What happened to Deism?

Whenever discussions come up about the religion of America when it was first forming, I hear about how a decent number of them were Deists.

I understand what Deism is but I don’t know why it vanished. Though it was not particularly widespread, the ones who believed in it tended to be wealthy, educated, among the elite of the time, makers of policy in our embryonic land.

But then it vanished… How long did it take for Deism to vanish? Why did this happen? Is there a modern movement that is trying to bring it back outside of a few Unitarian Universalists?

Why do you say it has vanished? It hasn’t.

Several reason: first it was somewhat philosophically weak. That is, it was quite amenable to the opinions of its day, but really couldn’t survive when culture changed. Those were the heydays of Nature and Reason and lots of other capitalized words. It was the era of Newton, Adam Smith, and (less positively) Rousseau: men of BIG ideas, but not men who fully developed those ideas. After the French Revolution, certainly, ideas changed considerably. People lost faith in the concept of an ordered and rational universe.

In Deism, the universe was conceived of as as a world of complete order: the watch. While it allowed and even required a watchmaker, without which it would be devoid of meaning, they looked to what they called Natural law, which included both human and nonhuman events, for guidance. Thus, they were able to discern a Right to Liberty, because in the State of Nature all creatures were free. They also found value in law and government, precisely because in Nature life was “nasty, brutish, and short.” Thus in those more optimistic days, men could revolt against monarchy, or a church, or a science, or a social system without necessarily falling into a remorseless revolutionary struggle which would consume everyone involved. (The French eventually went in another direction, with great thanks that bastard Rousseau.)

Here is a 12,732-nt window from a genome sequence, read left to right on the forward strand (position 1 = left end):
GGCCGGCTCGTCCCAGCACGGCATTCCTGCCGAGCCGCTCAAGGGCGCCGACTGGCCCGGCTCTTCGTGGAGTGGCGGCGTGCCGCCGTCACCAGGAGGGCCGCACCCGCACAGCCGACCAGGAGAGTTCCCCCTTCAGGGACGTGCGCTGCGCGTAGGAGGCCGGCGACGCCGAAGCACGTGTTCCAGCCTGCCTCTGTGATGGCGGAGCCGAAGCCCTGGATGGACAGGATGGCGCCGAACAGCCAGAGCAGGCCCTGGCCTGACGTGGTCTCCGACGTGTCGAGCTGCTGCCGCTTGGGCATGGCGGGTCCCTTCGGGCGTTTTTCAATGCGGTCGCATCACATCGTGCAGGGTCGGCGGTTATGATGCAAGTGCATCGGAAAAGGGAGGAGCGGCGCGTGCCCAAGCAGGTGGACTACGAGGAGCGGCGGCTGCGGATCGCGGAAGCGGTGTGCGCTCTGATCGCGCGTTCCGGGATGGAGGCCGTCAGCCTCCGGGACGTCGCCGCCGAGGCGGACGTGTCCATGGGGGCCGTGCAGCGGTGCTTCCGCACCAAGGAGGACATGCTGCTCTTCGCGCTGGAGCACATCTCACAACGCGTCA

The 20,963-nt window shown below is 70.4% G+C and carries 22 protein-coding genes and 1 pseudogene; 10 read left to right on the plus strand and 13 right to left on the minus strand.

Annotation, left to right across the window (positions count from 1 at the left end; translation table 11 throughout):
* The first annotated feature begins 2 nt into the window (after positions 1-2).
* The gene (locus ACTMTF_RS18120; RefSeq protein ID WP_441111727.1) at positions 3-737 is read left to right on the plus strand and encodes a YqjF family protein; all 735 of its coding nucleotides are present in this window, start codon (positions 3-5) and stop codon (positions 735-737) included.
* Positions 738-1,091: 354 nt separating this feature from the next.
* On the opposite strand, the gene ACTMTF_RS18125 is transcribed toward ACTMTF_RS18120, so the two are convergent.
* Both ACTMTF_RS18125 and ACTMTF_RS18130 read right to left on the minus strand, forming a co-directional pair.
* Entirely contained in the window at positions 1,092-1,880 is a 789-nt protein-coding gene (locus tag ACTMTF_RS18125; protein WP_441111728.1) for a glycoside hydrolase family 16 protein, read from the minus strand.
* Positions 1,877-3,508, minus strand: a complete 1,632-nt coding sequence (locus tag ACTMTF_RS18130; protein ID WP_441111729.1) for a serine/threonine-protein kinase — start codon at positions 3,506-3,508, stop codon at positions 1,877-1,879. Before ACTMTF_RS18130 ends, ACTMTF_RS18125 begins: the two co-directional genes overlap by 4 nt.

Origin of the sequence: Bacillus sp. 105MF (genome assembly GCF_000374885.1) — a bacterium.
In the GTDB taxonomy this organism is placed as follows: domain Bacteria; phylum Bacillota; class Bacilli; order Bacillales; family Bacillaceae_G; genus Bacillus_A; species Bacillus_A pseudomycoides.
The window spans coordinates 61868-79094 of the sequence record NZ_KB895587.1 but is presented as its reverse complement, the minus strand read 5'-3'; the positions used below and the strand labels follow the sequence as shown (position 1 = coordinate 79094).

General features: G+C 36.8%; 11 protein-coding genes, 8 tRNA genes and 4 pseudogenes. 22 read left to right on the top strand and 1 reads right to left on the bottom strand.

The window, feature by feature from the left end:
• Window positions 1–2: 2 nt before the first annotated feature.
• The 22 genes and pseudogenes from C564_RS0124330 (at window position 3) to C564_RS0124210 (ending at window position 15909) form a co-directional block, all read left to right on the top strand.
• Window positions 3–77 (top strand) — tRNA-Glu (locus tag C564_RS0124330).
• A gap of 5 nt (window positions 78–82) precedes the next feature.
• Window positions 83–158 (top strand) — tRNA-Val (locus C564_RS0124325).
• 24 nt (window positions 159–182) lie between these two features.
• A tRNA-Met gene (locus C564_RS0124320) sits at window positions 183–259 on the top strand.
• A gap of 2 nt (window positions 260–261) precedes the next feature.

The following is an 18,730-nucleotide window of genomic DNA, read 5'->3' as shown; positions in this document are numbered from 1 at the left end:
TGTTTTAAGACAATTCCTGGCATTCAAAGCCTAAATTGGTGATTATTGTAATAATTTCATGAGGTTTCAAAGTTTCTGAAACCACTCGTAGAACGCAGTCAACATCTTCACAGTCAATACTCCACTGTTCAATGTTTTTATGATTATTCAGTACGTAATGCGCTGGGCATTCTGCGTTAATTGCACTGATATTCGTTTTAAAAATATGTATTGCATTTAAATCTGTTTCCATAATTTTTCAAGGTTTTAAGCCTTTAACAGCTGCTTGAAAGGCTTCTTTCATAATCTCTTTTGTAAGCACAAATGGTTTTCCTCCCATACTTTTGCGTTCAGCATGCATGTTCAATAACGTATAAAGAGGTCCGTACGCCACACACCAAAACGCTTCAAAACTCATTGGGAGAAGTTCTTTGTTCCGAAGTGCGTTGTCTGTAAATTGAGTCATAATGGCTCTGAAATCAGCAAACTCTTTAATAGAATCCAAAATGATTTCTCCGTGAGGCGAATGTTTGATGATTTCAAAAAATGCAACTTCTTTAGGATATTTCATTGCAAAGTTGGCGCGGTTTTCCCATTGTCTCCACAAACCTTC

I woul say that, despite their comparitive religioisity, post-Deist thinkers were also more secular, in that they tended not to mix the sacred and the profane as Deists did. There was a stronger recognition that the world was not particularly orderly, and that it was often necessary to master Nature, or deny it altogether. Likewise, having realized the limitations of believing in God without actually having him do anything, or for that matter that Nature didn’t have a whole lot of moral elssons to teach, they opted for the traditional stance of mankind. They would have their God, and have their politics, and have their sciences, and didn’t feel much need to combine them.

As we have marched forward from the Enlightenment man has broadly driven the two camps further away from each other. Those that have faith and those that have science. The camps once upon a time were on the same camping ground, now they are in different states.

Deism does not have an overarching dogma or simple rule book and as such was always going to have a tough time.

My own feeling is that before Darwin, some sort of creator was the simplest answer to the question where did we come from in all our diversity. Post-Darwin, no such hypothesis is needed and I imagine most would be deists (or theists, I can never understand the difference) are now atheists.

Of course, there are still unanswered questions. How did life begin? We may be a generation away from answering that, but I believe it has a natural answer. Why is there something rather than nothing? I know there is a recent book (whose author I can’t quite dredge up) that claims, more-or-less, that matter emerges from the vacuum, but that just raises the question why is physical law like that and where does physics come from anyway. I do not believe that that question can ever be answered.

As I understand it, deism (or is it theism?) abjures the notion of a personal god who hears prayers and decides if we go to heaven or hell, cares how we worship, that sort of thing.

Well, what’s the point to it? There’s no rational or scientific reason to belief in gods in the first place; and psychologically, a deistic god offers little of what attracts people to religion. I would expect people to slide into either more classical versions of theism for emotional reasons, or into atheism/agnosticism because after all, deism is functionally the same as them. “God doesn’t do anything”, “we can know nothing about a god, even whether it exists”, and “there are no gods” all produce a universe that looks and acts the same.